Isaiah Six

by Dr. Henry M. Morris

(taken from the Defender's Study Bible)

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Isaiah 6:1 In the year that king Uzziah died I saw also the Lord sitting upon a throne, high and lifted up, and his train filled the temple.

the Lord. Adonai is the divine name of God as seen in Isaiah's vision (Isaiah 6:8, 11). However, the Seraphim call Him Jehovah Sabaoth meaning “Lord of hosts” (Isaiah 6:3).

Isaiah 6:2 Above it stood the seraphims: each one had six wings; with twain he covered his face, and with twain he covered his feet, and with twain he did fly.

seraphims. This is the only reference in the Bible to these angelic beings, perhaps similar in rank to the cherubim, yet different in function. The name, seraphim, literally means “burners.” It is barely possible that these are the same as the cherubim.

Isaiah 6:3 And one cried unto another, and said, Holy, holy, holy, is the LORD of hosts: the whole earth is full of his glory.

Holy, holy, holy. The threefold ascription of holiness to the One on the throne suggests His tri-unity.

Isaiah 6:4 And the posts of the door moved at the voice of him that cried, and the house was filled with smoke.

Isaiah 6:5 Then said I, Woe is me! for I am undone; because I am a man of unclean lips, and I dwell in the midst of a people of unclean lips: for mine eyes have seen the King, the LORD of hosts.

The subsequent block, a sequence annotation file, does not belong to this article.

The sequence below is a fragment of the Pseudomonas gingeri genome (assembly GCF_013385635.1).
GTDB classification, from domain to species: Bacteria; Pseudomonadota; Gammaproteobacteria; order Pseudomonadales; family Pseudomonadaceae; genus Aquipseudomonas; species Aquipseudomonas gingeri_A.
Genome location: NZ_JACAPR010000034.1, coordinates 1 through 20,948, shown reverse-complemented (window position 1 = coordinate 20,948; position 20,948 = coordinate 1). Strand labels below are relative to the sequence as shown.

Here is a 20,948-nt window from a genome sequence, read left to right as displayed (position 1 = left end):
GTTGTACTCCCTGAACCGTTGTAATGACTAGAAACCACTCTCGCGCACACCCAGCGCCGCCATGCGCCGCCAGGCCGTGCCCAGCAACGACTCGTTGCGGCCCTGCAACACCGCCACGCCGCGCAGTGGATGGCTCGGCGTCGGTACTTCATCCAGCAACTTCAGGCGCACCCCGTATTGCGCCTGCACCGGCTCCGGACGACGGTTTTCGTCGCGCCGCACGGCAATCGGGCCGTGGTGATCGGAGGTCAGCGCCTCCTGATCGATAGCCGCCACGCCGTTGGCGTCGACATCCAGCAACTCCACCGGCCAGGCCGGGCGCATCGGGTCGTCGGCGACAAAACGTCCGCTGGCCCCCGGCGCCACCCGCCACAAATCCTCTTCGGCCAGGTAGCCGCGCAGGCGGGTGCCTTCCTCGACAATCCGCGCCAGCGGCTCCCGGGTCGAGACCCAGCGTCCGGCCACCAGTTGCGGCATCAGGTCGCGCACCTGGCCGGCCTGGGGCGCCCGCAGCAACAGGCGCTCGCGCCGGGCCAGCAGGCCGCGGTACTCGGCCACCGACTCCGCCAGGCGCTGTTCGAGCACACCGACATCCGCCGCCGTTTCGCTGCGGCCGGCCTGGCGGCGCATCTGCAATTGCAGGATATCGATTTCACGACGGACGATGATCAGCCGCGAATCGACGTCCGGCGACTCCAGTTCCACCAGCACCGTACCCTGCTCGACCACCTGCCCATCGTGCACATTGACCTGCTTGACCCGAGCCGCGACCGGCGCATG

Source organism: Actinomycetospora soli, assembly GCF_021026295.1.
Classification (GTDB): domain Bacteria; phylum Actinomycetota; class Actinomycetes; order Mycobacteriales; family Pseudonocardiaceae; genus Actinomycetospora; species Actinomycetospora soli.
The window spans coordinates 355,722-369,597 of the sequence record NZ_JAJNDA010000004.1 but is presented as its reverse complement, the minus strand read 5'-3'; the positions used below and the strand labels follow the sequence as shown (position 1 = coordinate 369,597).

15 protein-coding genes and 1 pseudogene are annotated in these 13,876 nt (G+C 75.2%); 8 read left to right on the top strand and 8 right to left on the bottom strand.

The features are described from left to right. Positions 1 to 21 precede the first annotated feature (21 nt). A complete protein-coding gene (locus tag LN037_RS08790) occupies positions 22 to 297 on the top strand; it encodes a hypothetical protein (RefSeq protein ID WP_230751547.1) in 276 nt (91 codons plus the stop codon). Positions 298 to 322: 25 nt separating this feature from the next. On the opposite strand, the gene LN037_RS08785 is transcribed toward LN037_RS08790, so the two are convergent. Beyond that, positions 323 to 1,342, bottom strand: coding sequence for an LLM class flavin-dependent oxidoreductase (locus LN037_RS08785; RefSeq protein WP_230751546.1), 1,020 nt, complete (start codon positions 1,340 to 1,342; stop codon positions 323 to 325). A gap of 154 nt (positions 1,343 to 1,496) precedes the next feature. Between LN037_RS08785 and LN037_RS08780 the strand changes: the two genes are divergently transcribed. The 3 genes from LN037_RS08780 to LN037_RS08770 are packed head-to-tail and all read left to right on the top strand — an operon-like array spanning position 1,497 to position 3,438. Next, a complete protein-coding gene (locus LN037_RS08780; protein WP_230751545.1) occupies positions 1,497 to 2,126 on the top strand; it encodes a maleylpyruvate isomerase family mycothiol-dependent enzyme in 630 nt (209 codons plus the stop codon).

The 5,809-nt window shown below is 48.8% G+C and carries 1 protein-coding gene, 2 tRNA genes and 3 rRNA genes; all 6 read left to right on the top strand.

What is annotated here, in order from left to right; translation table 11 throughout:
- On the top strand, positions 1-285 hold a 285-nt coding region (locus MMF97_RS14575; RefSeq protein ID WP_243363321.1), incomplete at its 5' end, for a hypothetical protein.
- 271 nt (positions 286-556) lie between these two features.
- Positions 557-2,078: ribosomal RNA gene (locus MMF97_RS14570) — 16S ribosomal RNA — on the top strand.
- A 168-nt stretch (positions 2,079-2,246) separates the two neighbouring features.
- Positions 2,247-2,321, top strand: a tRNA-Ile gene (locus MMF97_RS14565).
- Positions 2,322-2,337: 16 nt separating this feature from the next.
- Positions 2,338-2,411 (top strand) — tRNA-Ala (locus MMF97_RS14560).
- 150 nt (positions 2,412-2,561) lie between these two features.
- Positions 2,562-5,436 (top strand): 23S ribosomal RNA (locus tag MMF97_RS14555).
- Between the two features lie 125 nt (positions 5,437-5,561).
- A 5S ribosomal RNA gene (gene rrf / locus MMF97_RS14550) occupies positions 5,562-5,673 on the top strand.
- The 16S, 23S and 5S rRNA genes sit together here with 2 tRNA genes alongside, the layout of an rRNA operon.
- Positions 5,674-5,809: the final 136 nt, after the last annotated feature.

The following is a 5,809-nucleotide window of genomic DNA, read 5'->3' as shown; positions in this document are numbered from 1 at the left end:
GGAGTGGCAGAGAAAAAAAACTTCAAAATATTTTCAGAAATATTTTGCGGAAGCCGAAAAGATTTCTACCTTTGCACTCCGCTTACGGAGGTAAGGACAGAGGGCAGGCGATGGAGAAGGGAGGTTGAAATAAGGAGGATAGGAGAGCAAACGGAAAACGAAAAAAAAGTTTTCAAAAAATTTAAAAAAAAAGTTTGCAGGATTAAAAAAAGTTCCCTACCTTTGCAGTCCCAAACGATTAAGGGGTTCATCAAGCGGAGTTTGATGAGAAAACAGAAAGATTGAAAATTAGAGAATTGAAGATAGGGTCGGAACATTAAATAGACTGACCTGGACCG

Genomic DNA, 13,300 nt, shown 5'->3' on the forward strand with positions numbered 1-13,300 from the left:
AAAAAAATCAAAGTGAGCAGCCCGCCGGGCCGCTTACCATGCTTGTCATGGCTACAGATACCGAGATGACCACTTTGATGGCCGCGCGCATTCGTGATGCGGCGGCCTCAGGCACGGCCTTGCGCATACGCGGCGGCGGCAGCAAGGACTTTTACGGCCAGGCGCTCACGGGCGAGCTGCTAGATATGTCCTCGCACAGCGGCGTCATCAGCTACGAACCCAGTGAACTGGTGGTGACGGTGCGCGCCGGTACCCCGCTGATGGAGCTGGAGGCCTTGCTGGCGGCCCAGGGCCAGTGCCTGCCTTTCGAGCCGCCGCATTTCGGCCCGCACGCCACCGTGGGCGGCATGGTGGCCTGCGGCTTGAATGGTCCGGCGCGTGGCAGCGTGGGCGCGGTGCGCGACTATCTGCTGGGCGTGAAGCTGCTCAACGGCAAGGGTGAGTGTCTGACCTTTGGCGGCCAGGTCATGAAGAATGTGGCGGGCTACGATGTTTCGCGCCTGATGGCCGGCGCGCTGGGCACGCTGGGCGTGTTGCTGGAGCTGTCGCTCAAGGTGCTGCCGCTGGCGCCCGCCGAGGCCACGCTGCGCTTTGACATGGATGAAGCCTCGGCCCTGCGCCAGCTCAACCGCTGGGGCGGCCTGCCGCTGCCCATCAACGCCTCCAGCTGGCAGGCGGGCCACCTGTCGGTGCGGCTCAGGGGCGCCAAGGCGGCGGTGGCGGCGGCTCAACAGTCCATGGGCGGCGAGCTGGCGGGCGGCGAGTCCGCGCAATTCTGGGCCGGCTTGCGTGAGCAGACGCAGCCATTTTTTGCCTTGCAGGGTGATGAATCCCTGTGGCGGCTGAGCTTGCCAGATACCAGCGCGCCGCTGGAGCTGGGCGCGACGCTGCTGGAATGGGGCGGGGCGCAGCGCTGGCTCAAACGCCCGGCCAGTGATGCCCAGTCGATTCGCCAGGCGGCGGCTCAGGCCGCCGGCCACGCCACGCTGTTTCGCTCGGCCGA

Woe is me. Isaiah had pronounced six “woes” on the people of Israel because of their sins, and justifiably so. However, when confronted with the glory and holiness of God, he must also cry: “Woe is me”—apart from the grace of God.

mine eyes have seen. Isaiah saw the Second Person of the divine Triune Godhead (John 1:18). He indeed is “the King, the Lord of hosts.”

Isaiah 6:6 Then flew one of the seraphims unto me, having a live coal in his hand, which he had taken with the tongs from off the altar:

Isaiah 6:7 And he laid it upon my mouth, and said, Lo, this hath touched thy lips; and thine iniquity is taken away, and thy sin purged.

Isaiah 6:8 Also I heard the voice of the Lord, saying, Whom shall I send, and who will go for us? Then said I, Here am I; send me.

Isaiah 6:9 And he said, Go, and tell this people, Hear ye indeed, but understand not; and see ye indeed, but perceive not.

he said. The commission given to Isaiah in Isaiah 6:9-10 is quoted by Christ (Matthew 13:13-14) as a rebuke to the religionists of His own day, who were making an outward show of religion, but had no real understanding of God and His will.

Isaiah 6:10 Make the heart of this people fat, and make their ears heavy, and shut their eyes; lest they see with their eyes, and hear with their ears, and understand with their heart, and convert, and be healed.

Isaiah 6:11 Then said I, Lord, how long? And he answered, Until the cities be wasted without inhabitant, and the houses without man, and the land be utterly desolate,

Isaiah 6:12 And the LORD have removed men far away, and there be a great forsaking in the midst of the land.

removed men far away. This prophetic warning was given some 150 years in advance of its fulfillment. The Lord always fulfills His Word, even though it may be long in coming.

Isaiah 6:13 But yet in it shall be a tenth, and it shall return, and shall be eaten: as a teil tree, and as an oak, whose substance is in them, when they cast their leaves: so the holy seed shall be the substance thereof.

it shall return. This is a reference to the “remnant,” the godly minority who would return to their land after the exile.